Re: My voice is my passport

      Yesh, thish shertainly ish the real Jamesh Bond shpeaking Mish Moneypenny! Are you taking the pish?

    2. Mage

      Re: My voice is my passport

      Or read Roland Perry's "Program for a Puppet"

      More than one aspect is topical.

  11. John Smith 19 Gold badge

    Smelt like a plan to populate a National ID Registers with a clean upload

    Still does.

    Naturally rolled out (without any consultation) as a system "for the greater good"


  12. Anonymous Coward
    Anonymous Coward

    This is a massive success for Big Brother Watch

    self-serving (...)

  13. Doctor Syntax Silver badge

    It must have come as a nasty shock to HMRC to discover that not only do other parts of the govt. make rules but that they, HMRC are not above the law and have to follow said rules.

    1. Dan 55 Silver badge

      Obviously the Home Office is made of sterner stuff.

    2. Scroticus Canis
      Big Brother

      HMRC are not above the law...

      The "Her Majesty's" bit in fact says they mostly are; you cannot sue a Crown Office. It also means they do not need a search warrant when they come to inspect your books, imports (legal and otherwise), etc...

      It was always a power that H.M. Customs & Excise had (The Knock) and by combining them and the Inland Revenue the same powers were extended to the tax man. Neat eh!

  14. steviebuk Silver badge

    The funny thing is

    my voice is my password was obviously stolen from the film Sneakers. In that they used a recording playback of the persons voice. I wanted to test this on their system. Recorded myself setting up my voice password. Called HMRC back but there was no option I could find to even use it. So never got to test the play back recording out :(

    1. Nick Ryan Silver badge

      Re: The funny thing is

      Voice, like fingerprints, should never be used as a password. Possibly as an identifier, or as part of a multi-way authentication system that is genuinely secret, but never to replace something secret.

      More idiot developers and managers who have been succored in by hollywood nonsense. Next they'll believe that Unix is a 3D file system navigator (or that this is a good idea)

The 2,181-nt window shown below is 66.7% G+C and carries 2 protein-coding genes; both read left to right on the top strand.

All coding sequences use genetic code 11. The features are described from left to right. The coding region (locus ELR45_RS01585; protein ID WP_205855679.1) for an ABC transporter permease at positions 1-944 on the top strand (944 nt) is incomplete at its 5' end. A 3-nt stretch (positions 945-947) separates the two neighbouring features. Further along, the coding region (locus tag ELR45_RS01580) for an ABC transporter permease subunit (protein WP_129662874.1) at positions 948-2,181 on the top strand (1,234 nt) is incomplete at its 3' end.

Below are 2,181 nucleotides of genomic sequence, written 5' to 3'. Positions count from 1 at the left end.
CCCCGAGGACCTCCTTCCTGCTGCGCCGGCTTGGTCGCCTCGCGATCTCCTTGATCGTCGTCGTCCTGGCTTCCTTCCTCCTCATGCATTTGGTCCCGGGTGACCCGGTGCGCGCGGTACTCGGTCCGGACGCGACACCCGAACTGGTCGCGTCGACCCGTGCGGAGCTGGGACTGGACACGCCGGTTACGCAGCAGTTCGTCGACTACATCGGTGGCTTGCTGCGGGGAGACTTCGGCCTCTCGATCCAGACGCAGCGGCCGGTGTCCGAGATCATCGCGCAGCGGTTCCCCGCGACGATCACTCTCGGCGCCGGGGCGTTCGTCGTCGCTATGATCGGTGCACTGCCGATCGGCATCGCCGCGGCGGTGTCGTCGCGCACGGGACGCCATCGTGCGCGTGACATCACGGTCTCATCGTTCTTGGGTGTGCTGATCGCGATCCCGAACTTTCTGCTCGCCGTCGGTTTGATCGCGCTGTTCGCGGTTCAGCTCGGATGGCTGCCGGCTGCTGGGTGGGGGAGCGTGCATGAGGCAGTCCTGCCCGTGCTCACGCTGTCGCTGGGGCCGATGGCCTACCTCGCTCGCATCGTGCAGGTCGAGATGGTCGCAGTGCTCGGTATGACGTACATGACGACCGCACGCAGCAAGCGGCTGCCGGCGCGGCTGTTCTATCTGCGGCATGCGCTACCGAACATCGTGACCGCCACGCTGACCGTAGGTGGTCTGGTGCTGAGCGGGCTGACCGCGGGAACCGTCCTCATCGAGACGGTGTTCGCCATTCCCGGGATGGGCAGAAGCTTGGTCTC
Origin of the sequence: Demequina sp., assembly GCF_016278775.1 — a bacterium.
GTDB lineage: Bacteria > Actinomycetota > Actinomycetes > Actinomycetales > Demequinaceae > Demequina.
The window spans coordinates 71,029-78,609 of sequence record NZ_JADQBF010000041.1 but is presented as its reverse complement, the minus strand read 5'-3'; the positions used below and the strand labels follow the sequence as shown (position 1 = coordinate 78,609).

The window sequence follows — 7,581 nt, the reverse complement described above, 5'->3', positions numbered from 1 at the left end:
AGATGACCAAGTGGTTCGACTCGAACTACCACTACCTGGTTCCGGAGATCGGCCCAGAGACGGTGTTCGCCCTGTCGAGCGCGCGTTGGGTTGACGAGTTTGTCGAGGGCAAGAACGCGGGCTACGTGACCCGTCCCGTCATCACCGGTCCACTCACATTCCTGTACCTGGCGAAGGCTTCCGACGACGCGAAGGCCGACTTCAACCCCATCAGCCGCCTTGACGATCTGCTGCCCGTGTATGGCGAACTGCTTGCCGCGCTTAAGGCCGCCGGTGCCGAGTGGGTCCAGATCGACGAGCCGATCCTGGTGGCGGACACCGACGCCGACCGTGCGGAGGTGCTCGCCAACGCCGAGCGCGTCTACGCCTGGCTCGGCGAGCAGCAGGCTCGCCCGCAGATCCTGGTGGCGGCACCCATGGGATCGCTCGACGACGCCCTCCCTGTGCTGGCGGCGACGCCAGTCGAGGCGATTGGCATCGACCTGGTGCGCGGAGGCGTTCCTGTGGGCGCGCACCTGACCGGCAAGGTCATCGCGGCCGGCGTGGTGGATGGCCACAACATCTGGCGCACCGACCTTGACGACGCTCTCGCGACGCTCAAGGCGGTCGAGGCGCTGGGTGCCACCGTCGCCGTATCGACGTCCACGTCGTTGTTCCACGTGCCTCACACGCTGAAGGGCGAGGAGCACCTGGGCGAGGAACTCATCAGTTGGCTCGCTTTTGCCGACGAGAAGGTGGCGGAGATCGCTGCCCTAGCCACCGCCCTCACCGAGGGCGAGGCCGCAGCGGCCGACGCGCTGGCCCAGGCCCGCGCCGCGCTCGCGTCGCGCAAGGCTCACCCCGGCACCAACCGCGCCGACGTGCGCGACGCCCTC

2. Robert Carnegie Silver badge

      Re: The funny thing is

      Suppose if A N Other web site also requires you to log in by saying "My voice is my password". Then... well, it's the same password obviously.

      I wonder if it works if you say "My boss is a (cussword)" instead? And do it consistently.

      And yet voice identification security worked fine in Gerry Anderson's "U.F.O." television series back in 1980. (Set in 1980, made in 1970.)

      A minor detail in recent (...1989??) near future satirical science fiction novel "Cyberbooks" (someone invents an e-reader with colour and moving pictures; the paper publishing industry panics) was somebody's voice-print door lock that repeatedly and consistently doesn't recognise him until he loses his temper and starts yelling at it, which presumably is how he felt when he set it.

  15. J.G.Harston Silver badge

    I recently started seeing job adverts for "experienced GDPR data managers".

    1. Dan 55 Silver badge

      Five years experience mininum?

    2. Wedgie

      I don't think that's unreasonable, arguably there are some people in that role with a couple of years of experience covering the pre-implementation period & then living with the beast for almost a year.

      1. Nick Ryan Silver badge

        Or just people like me who worked with the original Data Protection Act and found the GDPR not even remotely scary: because I'm capable of reading the GDPR itself and not running around like a headless chicken throwing tens of thousands at consultants and lawyers and then deleting everything just in case.